Difficult-to-control hypertension: identification of clinical predictors and use of ICT-based integrated care to facilitate blood pressure control.

Authors:
Rosa Finelli
Rosa Finelli
University of Salerno
Fisciano | Italy
Antonietta Valeria Pascale
Antonietta Valeria Pascale
Università degli Studi di Salerno
Italy
Pietro Mazzeo
Pietro Mazzeo
Università degli Studi di L'Aquila
Italy
Valentina Trimarco
Valentina Trimarco
Department of Clinical Medicine
Italy
Maddalena Illario
Maddalena Illario
University of Naples Federico II
Napoli | Italy
Michele Ciccarelli
Michele Ciccarelli
University of Salerno
Fisciano | Italy

J Hum Hypertens 2018 Jul 1;32(7):467-476. Epub 2018 May 1.

Department of Medicine, Surgery and Dentistry, University of Salerno, Salerno, Italy.

Difficult-to-control (DTC) hypertension represents a burden in real life that can be partially solved through identification of the characteristics of clinical patterns and tailoring antihypertensive strategies, including ICT-enabled integrated care (ICT-IC). In the quest for clinical predictors of DTC hypertension, we screened 482 hypertensive patients who were consecutively referred to the departmental hypertension clinic. Following a data quality check, patients were divided into controlled (C, 49.37%) and uncontrolled (UC, 50.63%) groups based on their systolic blood pressure (BP) at follow-up. We then performed statistical analysis on the demographic, clinical, laboratory, and ultrasound data and observed that older age, female sex, higher BP levels, and a family history of hypertension were predictors of DTC hypertension. We then developed a pilot service of ICT-IC, including weekly home visits by nurses and patient education on self-monitoring of BP, heart rate, body weight, and oxygen saturation using 3G-connected devices. Self-monitored data were transmitted to the hospital servers on the electronic chart of the patient for remote assessment by the hospital hypertension specialists. A total of 20 UC patients (M/F = 10/10; age: 72.04 ± 2.17 years) were enrolled to verify the efficacy of BP control without changes in medical treatment. After 1 month of the ICT-IC program, BP was reduced both at the office assessment (systolic BP (SBP): 162.40 ± 2.23 mm Hg, beginning of the program vs. 138.20 ± 4.26 mm Hg at 1 month, p < 0.01) and at home (SBP: 149.83 ± 3.44, beginning of the program vs. 134.16 ± 1.67 mm Hg at 1 month, p < 0.01). We concluded that DTC hypertension can be predicted based on the clinical characteristics at the first visit. For these patients, ICT-IC is a feasible therapeutic strategy to achieve BP control.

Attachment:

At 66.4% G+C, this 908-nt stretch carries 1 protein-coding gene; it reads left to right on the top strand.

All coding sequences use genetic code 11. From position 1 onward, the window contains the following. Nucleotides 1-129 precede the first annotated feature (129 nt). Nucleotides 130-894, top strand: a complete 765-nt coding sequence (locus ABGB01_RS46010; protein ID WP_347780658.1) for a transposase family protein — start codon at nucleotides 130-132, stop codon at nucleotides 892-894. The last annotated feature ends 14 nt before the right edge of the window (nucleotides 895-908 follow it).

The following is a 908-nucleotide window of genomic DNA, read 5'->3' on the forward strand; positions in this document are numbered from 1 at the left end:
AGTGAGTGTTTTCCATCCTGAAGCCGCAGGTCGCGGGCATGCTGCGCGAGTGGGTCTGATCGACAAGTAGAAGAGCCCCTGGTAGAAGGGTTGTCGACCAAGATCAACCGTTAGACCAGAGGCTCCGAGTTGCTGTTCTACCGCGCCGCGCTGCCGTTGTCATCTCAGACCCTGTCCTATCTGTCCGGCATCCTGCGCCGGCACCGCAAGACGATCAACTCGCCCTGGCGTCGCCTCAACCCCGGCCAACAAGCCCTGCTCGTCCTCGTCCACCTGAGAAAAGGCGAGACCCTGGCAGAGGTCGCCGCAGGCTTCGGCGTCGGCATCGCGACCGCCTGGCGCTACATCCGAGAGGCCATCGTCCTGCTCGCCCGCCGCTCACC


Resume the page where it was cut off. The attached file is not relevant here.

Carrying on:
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http://dx.doi.org/10.1038/s41371-018-0063-0DOI Listing
http://www.ncbi.nlm.nih.gov/pmc/articles/PMC6057905PMC
July 2018
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